FIG. 5 is a graph plotting particulate solids flow through the valve as a function of pressure difference across the valve configuration shown in FIGS. 2, 3 and 4.
The valve of the present invention is suitable for use in virtually every application wherein regulated flow of particulate solids is desirable. In FIG. 1, the valve is shown in a very general solids flow environment.
The system 2 of FIG. 1 is comprised of the valve assembly 4, a solids reservoir 6, the solids use system 8 and a final solids reservoir 10.
The valve 4 is comprised specifically of a supply standpipe 12, a control hopper 14 and a line 16 for the delivery of a medium under pressure to the control hopper 14. The control hopper 14 is shown with an upper plenum chamber 18, a convergent section 20 and a restricted discharge orifice 22. In the embodiment of FIG. 1, a flow tube 24 is shown extending from the restricted orifice 22 to the solids use system 8.
The solids reservoir 6 contains a fluidized bed 28 and is provided with fluidization manifolds 25 and a delivery line 26 for fluidization gas.
The valve assembly 4 functions to regulate the flow of particulate solids from the solids reservoir 6 to the solids user 8. Control of the particulate solids flow is effected by varying the pressure in the plenum chamber 18 to regulate the flow of particulate solids through the restricted orifice 22 and flow tube 24 in a range above gravity flow.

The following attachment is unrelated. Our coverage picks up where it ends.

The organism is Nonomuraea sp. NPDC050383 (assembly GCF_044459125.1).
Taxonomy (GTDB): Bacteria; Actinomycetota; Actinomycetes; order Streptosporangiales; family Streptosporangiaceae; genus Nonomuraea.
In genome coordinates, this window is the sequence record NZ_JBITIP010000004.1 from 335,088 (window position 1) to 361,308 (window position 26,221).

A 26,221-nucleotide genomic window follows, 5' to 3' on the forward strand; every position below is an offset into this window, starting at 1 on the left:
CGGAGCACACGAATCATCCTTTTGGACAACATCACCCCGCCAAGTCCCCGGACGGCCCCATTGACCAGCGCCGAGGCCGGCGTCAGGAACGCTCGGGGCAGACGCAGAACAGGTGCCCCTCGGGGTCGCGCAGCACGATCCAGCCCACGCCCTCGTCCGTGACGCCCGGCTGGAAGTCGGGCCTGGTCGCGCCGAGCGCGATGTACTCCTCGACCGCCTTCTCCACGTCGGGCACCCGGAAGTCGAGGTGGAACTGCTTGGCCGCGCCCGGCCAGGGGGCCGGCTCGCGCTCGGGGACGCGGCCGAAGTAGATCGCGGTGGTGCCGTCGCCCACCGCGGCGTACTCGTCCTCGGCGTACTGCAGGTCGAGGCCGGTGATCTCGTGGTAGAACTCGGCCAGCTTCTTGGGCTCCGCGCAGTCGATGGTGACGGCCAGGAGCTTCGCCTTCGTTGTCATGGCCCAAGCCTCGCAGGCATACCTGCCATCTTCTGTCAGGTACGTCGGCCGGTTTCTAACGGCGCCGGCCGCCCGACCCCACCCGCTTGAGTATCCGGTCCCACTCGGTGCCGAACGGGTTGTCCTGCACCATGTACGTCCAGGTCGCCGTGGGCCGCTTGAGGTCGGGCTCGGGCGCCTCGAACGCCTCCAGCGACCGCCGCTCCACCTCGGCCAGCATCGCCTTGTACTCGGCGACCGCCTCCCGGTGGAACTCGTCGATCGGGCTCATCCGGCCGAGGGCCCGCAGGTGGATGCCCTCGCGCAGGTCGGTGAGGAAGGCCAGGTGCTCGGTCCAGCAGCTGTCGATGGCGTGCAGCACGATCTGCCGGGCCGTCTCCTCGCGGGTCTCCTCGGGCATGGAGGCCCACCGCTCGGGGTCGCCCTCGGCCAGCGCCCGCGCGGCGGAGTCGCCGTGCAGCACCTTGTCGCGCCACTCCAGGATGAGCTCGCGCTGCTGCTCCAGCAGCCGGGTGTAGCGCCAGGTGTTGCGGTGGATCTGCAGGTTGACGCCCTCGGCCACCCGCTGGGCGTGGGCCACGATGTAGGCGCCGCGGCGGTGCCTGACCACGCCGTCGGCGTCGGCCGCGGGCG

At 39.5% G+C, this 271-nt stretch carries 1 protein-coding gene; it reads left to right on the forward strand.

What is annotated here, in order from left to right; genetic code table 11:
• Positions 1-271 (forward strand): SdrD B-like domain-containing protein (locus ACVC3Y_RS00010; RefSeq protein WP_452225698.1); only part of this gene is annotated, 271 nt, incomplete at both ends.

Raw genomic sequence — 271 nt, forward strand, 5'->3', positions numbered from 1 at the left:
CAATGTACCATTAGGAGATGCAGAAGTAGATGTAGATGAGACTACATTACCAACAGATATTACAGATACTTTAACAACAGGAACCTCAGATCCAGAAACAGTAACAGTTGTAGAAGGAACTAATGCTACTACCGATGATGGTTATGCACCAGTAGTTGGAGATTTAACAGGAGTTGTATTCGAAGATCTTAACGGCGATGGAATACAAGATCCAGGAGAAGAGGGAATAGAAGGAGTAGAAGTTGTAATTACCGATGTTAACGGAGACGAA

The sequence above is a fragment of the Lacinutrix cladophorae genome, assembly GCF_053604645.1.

The valve 4 regulates flow of particulate solids by virtue of producing pressure differentials between the upstream and downstream side of the valve 4. As seen in FIG. 1, the pressure Pa at the top of the standpipe 12 is at the upstream end of the valve and the pressure Pd at the entry of the solids user 8 is at the downstream end of the valve 4. Flow into the solids user 8 occurs when the pressure Pd is lower than the pressure Pc immediately upstream of the entry to the solids user 8. In FIG. 1, the orifice 22 immediately upstream of the entry to the solids use system 8 is separated by the flow tube 24. However, in many applications, the orifice 22 will be the discharge point for delivery to a solids user 8. Functionally, the pressure difference between Pc and Pd ; i.e., the pressure differential across the orifice 22, determines flow through the orifice 22. Thus, when the pressure Pc is greater than the pressure Pd, flow of particulate solids will increase through the orifice 22 and, accordingly, through any other associated passage such as a flow tube 24.
In the arrangement wherein solids gravity flow tends to continue with Pc equal to Pd, reduction to shut-off of solids flow can be attained with counterflow of air through the solids discharge orifice 22.
The valve 4 operates to regulate the pressure difference between Pc and Pd by the imposition of pressure Pb in the plenum 18.
The function of the control hopper 14 is to regulate the rate of flow of solids through the outlet restriction 22 by establishing the appropriate difference in pressure between Pc and Pd through control of pressure Pb above the slumped bed 30. Solids flow to the control hopper 14 is via the standpipe 12, the flow from which is limited by closure of its outlet by the free surface of the slumped bed 30 in the control hopper 14. This assures constant slumped bed level in the control hopper 14. The pressure difference between the top of the standpipe Pa and the control hopper Pb results in a permeated flow of gas or vapor from high to low pressure without interferring with the regulated downflow of solids, provided the outlet of the standpipe is not fluidized.